Twitter > Facebook? For Marketers, Yes Indeed

Facebook and Twitter are arguably the largest and most influential social media sites of the day.  As a social media markter, I use a wide variety of social media sites, and I agree that Twitter and Facebook is where I spend the majority of my time and efforts.  I do this because the first rule of marketing is, “Go where your customers are”.

Seventy-eight percent of all social media traffic goes through Facebook, while Twitter is a measly 5%.  Although, despite the market share, a study by Social Twist says the better bet is to use Twitter for marketing and NOT Facebook.After analyzing more than one million links on both Facebook and Twitter, researchers found that Facebook’s shared links average only 3 clicks, while on the other hand, Twitter generates an average 19 click-throughs every time a link is embedded into a tweet.Click-through rates should not be the only thing on a marketer’s mind when he or she is choosing a social media platform . If you are deciding between Facebook and Twitter, consider the following pros and cons of each, compiled by PC World:



  • Twitter has 165 million registered users and 100 million tweets sent in an average day, according to Bloomberg.
  • The new Twitter layout is very good for marketing because it has a split-screen and view pane that allows users to share videos from 16 different media providers; businesses can effectively share updated videos on their Twitter profiles, instead of just repeatedly tweeting messages.
  • The audience that uses Twitter is  generally more sophisticated and knowledgeable in terms of using technology and social media. Social media professionals inhabit the Twitter world, and the level of user-sophistication only continues to get better with each tweet.
  • Twitter is easy to use on third-party applications through features such as scheduled tweets and searches.
  • With only 140 characters, a lot of tweets leave readers hanging. They have more questions about what they’ve just read; this suspense factor taps into their desire to click on more links.



  • The Twitter universe is comparable to a cocktail party, where people lightly take part in numerous conversations, skipping from one to the next. Twitter party attendees are always looking for instant satisfaction, a buzz that’s more appealing than the one they just encountered.  Needless to say, conversations have gaping holes in the middle, often leaving Twitter users hanging with just bits and pieces of conversations, and leaving them with more questions than information. This is as much a con as it is a pro.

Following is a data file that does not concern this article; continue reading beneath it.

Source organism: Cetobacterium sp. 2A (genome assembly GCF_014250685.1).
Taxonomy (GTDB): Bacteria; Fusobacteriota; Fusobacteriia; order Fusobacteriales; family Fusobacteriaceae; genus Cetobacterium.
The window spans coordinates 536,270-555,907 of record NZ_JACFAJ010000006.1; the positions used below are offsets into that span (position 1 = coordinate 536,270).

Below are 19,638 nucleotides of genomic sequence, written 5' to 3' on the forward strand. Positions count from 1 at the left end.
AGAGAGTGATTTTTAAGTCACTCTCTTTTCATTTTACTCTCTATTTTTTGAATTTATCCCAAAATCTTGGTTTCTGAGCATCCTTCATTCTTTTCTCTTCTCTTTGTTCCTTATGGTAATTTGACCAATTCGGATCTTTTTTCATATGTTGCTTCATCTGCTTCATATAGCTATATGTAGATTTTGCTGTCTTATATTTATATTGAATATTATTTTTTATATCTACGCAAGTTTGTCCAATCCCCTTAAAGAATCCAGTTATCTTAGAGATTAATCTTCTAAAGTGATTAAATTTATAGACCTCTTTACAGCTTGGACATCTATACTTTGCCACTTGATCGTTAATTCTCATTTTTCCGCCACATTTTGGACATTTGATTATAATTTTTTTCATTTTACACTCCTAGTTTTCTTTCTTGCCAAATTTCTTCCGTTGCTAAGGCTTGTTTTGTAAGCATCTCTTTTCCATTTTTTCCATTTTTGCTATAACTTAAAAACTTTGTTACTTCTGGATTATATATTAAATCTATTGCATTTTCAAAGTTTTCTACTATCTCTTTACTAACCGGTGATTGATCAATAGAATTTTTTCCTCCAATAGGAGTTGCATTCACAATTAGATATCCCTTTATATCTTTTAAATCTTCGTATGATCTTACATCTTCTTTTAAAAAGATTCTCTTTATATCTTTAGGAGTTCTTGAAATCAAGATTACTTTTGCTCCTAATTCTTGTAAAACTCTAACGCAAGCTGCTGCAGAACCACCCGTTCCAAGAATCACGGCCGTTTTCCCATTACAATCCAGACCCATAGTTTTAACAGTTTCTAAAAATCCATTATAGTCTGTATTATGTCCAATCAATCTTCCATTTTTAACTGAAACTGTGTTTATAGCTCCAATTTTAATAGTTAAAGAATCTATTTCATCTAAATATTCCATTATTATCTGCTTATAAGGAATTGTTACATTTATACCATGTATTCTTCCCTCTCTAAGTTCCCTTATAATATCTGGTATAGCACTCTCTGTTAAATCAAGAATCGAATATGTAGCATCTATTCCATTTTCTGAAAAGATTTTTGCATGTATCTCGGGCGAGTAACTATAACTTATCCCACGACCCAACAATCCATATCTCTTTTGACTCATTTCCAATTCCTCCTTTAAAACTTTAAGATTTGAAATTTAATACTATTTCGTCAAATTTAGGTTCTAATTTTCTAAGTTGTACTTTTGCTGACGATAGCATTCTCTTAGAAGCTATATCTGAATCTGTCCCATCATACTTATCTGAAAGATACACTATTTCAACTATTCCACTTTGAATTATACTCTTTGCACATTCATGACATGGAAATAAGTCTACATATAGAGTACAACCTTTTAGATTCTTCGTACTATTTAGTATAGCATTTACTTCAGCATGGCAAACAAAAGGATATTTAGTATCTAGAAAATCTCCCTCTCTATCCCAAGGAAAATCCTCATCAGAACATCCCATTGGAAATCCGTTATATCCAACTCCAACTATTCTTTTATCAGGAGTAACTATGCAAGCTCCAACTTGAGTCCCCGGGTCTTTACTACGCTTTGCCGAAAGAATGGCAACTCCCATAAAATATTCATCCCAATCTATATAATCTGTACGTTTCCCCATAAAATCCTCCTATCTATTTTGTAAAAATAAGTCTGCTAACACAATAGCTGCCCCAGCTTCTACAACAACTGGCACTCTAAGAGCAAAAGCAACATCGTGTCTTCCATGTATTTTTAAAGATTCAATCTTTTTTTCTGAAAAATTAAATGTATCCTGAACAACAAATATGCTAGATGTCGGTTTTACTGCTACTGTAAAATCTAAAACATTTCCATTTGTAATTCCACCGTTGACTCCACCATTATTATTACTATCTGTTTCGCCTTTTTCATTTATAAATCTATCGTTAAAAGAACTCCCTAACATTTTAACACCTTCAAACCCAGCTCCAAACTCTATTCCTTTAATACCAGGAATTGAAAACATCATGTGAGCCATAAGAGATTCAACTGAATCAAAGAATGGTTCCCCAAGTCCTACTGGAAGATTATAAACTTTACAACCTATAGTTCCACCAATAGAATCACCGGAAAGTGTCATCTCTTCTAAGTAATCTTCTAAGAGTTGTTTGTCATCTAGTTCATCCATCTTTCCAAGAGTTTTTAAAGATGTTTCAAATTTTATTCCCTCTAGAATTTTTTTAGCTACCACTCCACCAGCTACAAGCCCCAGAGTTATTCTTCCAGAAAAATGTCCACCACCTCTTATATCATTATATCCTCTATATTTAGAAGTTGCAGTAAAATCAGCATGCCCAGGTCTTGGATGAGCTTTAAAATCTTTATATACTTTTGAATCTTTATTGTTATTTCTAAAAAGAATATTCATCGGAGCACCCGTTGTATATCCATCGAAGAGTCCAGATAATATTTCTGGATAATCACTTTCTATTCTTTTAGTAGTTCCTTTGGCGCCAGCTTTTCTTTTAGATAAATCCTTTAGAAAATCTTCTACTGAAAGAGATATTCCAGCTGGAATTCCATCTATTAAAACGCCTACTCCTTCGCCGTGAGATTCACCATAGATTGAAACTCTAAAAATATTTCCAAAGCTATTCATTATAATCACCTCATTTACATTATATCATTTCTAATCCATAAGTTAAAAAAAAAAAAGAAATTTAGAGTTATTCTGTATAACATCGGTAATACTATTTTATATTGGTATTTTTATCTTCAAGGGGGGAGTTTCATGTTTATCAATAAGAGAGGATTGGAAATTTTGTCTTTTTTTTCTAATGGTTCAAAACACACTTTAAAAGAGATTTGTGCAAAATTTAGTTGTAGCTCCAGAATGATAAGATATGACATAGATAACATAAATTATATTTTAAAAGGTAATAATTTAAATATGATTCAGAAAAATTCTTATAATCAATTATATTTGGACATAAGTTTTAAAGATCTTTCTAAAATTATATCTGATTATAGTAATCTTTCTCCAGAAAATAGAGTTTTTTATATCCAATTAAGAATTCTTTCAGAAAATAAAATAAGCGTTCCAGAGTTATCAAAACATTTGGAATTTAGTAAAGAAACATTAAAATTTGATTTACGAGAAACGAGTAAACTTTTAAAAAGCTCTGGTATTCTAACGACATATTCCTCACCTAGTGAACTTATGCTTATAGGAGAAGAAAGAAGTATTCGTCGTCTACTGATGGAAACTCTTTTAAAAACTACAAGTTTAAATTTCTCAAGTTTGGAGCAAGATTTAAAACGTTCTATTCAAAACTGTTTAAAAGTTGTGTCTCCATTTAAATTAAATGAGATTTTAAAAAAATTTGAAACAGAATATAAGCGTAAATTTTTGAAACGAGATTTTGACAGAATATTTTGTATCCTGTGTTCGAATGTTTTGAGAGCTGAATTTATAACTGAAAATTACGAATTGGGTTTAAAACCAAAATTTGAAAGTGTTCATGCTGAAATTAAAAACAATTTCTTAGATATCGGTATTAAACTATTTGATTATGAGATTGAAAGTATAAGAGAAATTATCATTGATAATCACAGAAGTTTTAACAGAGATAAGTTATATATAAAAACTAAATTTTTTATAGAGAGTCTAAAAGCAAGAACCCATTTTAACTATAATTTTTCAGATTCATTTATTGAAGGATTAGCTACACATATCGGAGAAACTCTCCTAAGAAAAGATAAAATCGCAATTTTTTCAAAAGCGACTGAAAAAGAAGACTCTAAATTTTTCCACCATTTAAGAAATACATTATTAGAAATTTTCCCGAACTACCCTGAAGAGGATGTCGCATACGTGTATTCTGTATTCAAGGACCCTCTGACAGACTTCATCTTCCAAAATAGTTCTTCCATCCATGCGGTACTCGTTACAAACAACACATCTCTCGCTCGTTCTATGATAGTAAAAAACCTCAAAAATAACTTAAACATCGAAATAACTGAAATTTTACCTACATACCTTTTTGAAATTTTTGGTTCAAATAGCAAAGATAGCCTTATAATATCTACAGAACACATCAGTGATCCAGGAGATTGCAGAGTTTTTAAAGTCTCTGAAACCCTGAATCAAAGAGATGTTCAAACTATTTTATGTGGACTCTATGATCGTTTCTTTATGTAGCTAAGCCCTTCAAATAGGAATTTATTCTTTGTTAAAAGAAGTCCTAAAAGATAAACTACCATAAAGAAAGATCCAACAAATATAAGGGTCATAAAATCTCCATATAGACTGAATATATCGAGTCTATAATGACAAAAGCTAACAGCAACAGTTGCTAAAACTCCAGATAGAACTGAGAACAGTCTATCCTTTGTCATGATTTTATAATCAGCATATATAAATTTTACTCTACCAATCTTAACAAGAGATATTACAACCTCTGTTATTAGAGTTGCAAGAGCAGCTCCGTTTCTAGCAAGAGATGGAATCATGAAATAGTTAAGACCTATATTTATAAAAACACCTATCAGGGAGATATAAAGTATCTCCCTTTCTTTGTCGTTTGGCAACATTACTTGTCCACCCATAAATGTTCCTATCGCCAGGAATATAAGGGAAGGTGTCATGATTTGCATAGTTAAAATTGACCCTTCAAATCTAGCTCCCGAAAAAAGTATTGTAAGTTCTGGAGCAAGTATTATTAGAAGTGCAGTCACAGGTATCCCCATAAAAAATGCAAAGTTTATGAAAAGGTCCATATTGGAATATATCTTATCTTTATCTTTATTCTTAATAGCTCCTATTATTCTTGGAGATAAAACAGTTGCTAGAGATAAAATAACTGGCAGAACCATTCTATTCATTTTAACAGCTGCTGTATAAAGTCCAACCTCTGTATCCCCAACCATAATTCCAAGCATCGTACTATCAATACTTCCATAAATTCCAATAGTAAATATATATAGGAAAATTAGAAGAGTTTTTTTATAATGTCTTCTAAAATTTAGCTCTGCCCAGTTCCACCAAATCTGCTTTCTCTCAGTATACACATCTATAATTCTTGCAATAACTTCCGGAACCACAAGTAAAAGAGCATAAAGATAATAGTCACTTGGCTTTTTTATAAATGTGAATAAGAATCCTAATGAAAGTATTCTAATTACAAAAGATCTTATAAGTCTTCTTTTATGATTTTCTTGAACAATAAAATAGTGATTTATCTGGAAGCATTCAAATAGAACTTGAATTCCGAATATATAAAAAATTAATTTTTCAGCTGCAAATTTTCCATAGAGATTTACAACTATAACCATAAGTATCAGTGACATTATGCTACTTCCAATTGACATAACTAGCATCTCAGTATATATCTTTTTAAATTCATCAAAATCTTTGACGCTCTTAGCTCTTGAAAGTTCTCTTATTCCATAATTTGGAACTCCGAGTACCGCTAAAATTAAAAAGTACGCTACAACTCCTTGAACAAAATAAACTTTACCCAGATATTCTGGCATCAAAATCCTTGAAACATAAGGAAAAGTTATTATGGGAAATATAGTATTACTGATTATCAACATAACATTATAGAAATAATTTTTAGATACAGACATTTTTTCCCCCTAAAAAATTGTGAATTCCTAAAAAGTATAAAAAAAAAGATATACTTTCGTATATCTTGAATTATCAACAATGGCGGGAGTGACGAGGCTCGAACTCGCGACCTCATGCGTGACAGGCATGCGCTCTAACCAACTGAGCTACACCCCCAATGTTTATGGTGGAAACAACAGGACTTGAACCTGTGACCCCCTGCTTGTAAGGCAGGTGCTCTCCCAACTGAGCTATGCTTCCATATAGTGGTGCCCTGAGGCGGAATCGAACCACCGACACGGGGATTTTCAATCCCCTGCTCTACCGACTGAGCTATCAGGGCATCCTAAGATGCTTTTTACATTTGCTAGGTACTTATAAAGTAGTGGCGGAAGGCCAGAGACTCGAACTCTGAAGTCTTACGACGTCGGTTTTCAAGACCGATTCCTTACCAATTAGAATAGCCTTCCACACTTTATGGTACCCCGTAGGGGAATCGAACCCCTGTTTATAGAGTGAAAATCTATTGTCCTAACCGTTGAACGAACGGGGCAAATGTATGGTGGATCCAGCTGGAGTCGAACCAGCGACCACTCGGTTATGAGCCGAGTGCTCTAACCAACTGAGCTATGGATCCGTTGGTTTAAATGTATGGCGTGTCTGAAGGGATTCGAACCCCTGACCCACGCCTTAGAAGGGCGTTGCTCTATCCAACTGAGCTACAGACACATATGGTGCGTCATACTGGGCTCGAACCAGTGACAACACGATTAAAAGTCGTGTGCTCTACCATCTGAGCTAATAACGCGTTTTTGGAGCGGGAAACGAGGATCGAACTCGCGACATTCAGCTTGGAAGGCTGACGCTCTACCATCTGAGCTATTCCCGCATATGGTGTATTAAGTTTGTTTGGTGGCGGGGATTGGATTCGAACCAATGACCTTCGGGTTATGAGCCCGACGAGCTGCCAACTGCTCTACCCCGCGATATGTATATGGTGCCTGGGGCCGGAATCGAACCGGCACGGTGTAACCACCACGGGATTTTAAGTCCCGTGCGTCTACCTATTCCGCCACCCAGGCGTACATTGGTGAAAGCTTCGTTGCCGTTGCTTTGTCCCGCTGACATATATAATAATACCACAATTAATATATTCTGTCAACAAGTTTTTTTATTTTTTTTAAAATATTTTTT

• Twitter’s security is unreliable. Malwares are easily spread when users click on URL’s loaded with viruses.
  • Twitter has the “Fail Whale” (right) that has become annoyingly familiar to users. Businesses must take into account the frequent moments when the server is down or over capacity.


  • There are 600 million Facebook users compared to the 165 million Twitter users.
  • Facebook is considerably more reliable than Twitter; outages are very rare.
  • There are a number of multimedia tools available on Facebook that can be good for your business, including videos, links, and photo albums, etc.


  • The fact that there are so many Facebook users can be a positive point, but it can be a negative one as well. Many of the users are not target consumers, and businesses must plan their strategies accordingly. Since Facebook is a less-focused medium than Twitter,  businesses have to put more effort into their outreach to ensure clicks.
  • If Twitter is a cocktail party, then Facebook is like a college dorm.  Masses of people mill about and become familiar with one another’s faces; they don’t actually get to know one another until months pass. As such, Facebook may not be the right environment for your business to sell a product.

While Twitter may have a significantly smaller user-base than Facebook, it still requires less time for actionable exposure, offers more return on investment, and usually reaches a more specific audience and consumer base. The amount of distraction on Twitter is generally far less than the amount of distraction on Facebook, where businesses can end up lost at sea.


If you agree or disagree with me, I’d love to hear it.  I’d also love to hear your social media success/failure stories of using Twitter and Facebook.


Lance Brown

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